We covered step one of your tasks in the previous article, which was creating a business plan. The post didn’t write the plan for you. It rather gave you the fundamental building blocks of that activity. The rest is yours to do, following those guidelines. If there was interest to give a full example of a business plan, I’d do that, but I’d need to receive such quires from the readers. You could easily post a comment under any article of this series.
Today I’ll continue to step two: Finding your business partner.
Few articles ago, we excluded friends and family, for obvious reasons, as well as banks. So what’s left? Had this question been raised thirty or more years ago, the answer would have been: None!
However, nowadays, investors and entrepreneurs have almost untapped sources of online funding. With the proliferation of social networking, an era of business financing has been emerging.
Your first stop would be your social networks: Facebook, Twitter or Linked-In. The last is more professional-oriented. If you happened to be a member of Linked-In and have good and trusted connections, you might want to start there. Look for someone with a background in business management, investing, financing, etc. On the other hand, this person is honest and trustworthy. How would you know that? The simplest way would be to visit their profile and see what kind of connections they have. You could do more research and “investigation” till you feel satisfied.
The next stop would be to explore the following new resources of online funding. I’m presenting the three most popular here, but you could find more.
One example is referred to as “Crowd-Funding (CF)”. Another is “Internet-Assisted angel investing (IAAI). A third is “Accelerator Programs (AP)”
Those are online resources, originally inspired (and to some extent created) by social networking. They are interested in funding new, and potentially profitable, ventures, against some guarantees from the investor.
Below are the definitions of the first two, as given by Wikipedia.org:
(1) “Crowd funding or crowdfunding (alternately crowd financing, equity crowdfunding, social funding or hyper funding) describes the collective effort of individuals who network and pool their resources, usually via the Internet, to support efforts initiated by other people or organizations. Crowd funding is used in support of a wide variety of activities, including disaster relief, citizen journalism, support of artists by fans, political campaigns, startup companyfunding, movie or free software development, and scientific research.
Crowd funding can also refer to the funding of a company by selling small amounts of equity to many investors. This form of crowd funding has recently received attention from policymakers in the United States with direct mention in theJOBS Act; legislation that allows for a wider pool of small investors with fewer restrictions. The Act was signed into law by President Obama on April 5, 2012. The U.S. Securities and Exchange Commission has been given approximately 270 days to set forth specific rules and guidelines that enact this legislation, while also ensuring the protection of investors.“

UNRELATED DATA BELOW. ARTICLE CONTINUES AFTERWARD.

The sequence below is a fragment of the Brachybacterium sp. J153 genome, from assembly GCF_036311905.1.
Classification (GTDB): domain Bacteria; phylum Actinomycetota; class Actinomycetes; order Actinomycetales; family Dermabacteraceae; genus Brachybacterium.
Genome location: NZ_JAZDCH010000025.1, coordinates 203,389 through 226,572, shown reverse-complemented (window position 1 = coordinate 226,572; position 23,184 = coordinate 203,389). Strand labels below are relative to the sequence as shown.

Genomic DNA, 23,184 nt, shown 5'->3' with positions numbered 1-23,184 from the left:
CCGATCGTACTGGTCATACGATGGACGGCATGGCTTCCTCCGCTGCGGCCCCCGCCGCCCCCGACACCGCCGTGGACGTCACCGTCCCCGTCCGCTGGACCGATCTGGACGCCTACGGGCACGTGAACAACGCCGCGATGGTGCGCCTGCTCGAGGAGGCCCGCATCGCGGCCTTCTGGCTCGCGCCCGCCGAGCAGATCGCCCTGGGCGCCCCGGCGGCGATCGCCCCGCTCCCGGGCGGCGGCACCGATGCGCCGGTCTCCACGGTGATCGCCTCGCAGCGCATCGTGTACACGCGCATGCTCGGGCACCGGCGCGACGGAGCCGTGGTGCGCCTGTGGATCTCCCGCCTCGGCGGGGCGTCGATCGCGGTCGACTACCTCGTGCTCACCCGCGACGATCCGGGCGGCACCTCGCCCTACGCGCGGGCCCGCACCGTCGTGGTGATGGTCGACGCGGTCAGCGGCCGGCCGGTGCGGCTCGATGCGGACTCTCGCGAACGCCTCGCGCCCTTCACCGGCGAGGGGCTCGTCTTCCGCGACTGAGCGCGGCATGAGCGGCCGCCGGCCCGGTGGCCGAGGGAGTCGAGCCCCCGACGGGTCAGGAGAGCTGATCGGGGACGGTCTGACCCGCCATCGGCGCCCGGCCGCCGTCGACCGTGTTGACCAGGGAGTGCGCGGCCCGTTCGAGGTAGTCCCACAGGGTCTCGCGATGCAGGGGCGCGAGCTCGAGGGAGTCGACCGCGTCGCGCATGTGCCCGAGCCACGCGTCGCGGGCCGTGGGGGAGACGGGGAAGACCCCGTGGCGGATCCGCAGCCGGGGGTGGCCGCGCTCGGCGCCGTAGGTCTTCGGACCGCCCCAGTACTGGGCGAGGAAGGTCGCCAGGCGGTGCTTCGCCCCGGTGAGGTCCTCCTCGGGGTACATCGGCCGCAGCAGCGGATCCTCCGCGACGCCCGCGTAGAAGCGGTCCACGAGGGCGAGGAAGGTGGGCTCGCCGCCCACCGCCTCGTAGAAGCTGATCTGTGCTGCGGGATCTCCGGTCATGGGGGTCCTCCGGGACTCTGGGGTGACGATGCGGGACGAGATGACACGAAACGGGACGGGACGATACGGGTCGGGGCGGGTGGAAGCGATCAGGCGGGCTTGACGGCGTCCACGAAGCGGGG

(2) “An angel investor or angel (also known as a business angel or informal investor) is an affluent individual who provides capital for a business start-up, usually in exchange for convertible debt or ownership equity. A small but increasing number of angel investors organize themselves into angel groups or angel networks to share research and pool their investment capital.”
The following website is one of the pioneers in the area of AP: http://globalacceleratornetwork.com. Click on ” about” to get the following definition:
[Note: The definition below is the property of http://globalacceleratornetwork.com. The author is not promoting or supporting any part of the definition. It’s given here as an example of this kind of online funding. There are other potential options that are worth looking at during your research].
(3) “The Global Accelerator Network consists of independently owned and operated organizations that utilize a mentorship-based startup accelerator model. It provides networking opportunities, training, special perks, and ongoing support for members of the network.
Championed by TechStars, the Global Accelerator Network was created in 2010 under the management of top accelerator programs and alongside the White House’s Startup America Initiative. In the spirit of supporting more entrepreneurs around the world, the Network’s mission is to ensure that 5,000 successful and experienced entrepreneurs and investors will mentor and support 6,000 promising young entrepreneurs. The goal is to increase their success rate tenfold and create 25,000 new jobs by 2015 as well as a sustained engine for growing these figures over time.
Our vision for the Global Accelerator Network is to empower entrepreneurs and accelerators, resulting in an increase in the pace of innovation and the ability for more communities to cultivate entrepreneurial success. We believe the proliferation of this model is very positive for entrepreneurs, investors, and start-up ecosystems. By bringing programs together to create and share best practices, resources and knowledge, we can increase the success of member programs and improve entrepreneurial ecosystems across the globe.
The Global Accelerator Network is a proud supporter and partner of The Startup America Initiative, the White House’s program to celebrate, inspire, and accelerate high-growth entrepreneurship.”
–End of definitions—
The above are only definitions, although they offer a good amount of details to start from. You need to research each one enough to see the full picture, then decide on the one that’s best for you and your selected venture.
Please post your questions and comments below.
All the best,
The Wealth Maker